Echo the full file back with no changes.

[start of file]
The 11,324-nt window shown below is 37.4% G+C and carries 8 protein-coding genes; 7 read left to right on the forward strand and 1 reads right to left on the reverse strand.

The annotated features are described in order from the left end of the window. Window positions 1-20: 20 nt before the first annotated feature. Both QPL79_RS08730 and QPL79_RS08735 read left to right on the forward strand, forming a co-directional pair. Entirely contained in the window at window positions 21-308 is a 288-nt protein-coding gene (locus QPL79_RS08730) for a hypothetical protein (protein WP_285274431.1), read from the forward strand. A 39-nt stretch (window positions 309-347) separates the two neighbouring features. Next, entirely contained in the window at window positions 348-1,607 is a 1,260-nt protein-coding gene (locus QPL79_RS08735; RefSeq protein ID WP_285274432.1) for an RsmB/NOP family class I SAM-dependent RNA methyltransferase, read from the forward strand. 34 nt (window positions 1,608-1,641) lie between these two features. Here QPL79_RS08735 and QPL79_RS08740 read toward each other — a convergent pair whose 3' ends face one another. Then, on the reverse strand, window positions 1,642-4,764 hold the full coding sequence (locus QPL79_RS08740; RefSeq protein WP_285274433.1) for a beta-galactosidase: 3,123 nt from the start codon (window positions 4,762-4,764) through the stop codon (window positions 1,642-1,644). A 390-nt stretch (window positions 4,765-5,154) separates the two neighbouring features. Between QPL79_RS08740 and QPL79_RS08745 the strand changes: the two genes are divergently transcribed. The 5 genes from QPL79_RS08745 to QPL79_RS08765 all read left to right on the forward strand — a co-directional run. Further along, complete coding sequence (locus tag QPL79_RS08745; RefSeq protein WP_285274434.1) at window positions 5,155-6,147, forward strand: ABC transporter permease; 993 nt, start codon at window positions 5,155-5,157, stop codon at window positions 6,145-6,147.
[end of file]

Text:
The 11,324-nt window shown below is 37.4% G+C and carries 8 protein-coding genes; 7 read left to right on the forward strand and 1 reads right to left on the reverse strand.

The annotated features are described in order from the left end of the window. Window positions 1-20: 20 nt before the first annotated feature. Both QPL79_RS08730 and QPL79_RS08735 read left to right on the forward strand, forming a co-directional pair. Entirely contained in the window at window positions 21-308 is a 288-nt protein-coding gene (locus QPL79_RS08730) for a hypothetical protein (protein WP_285274431.1), read from the forward strand. A 39-nt stretch (window positions 309-347) separates the two neighbouring features. Next, entirely contained in the window at window positions 348-1,607 is a 1,260-nt protein-coding gene (locus QPL79_RS08735; RefSeq protein ID WP_285274432.1) for an RsmB/NOP family class I SAM-dependent RNA methyltransferase, read from the forward strand. 34 nt (window positions 1,608-1,641) lie between these two features. Here QPL79_RS08735 and QPL79_RS08740 read toward each other — a convergent pair whose 3' ends face one another. Then, on the reverse strand, window positions 1,642-4,764 hold the full coding sequence (locus QPL79_RS08740; RefSeq protein WP_285274433.1) for a beta-galactosidase: 3,123 nt from the start codon (window positions 4,762-4,764) through the stop codon (window positions 1,642-1,644). A 390-nt stretch (window positions 4,765-5,154) separates the two neighbouring features. Between QPL79_RS08740 and QPL79_RS08745 the strand changes: the two genes are divergently transcribed. The 5 genes from QPL79_RS08745 to QPL79_RS08765 all read left to right on the forward strand — a co-directional run. Further along, complete coding sequence (locus tag QPL79_RS08745; RefSeq protein WP_285274434.1) at window positions 5,155-6,147, forward strand: ABC transporter permease; 993 nt, start codon at window positions 5,155-5,157, stop codon at window positions 6,145-6,147.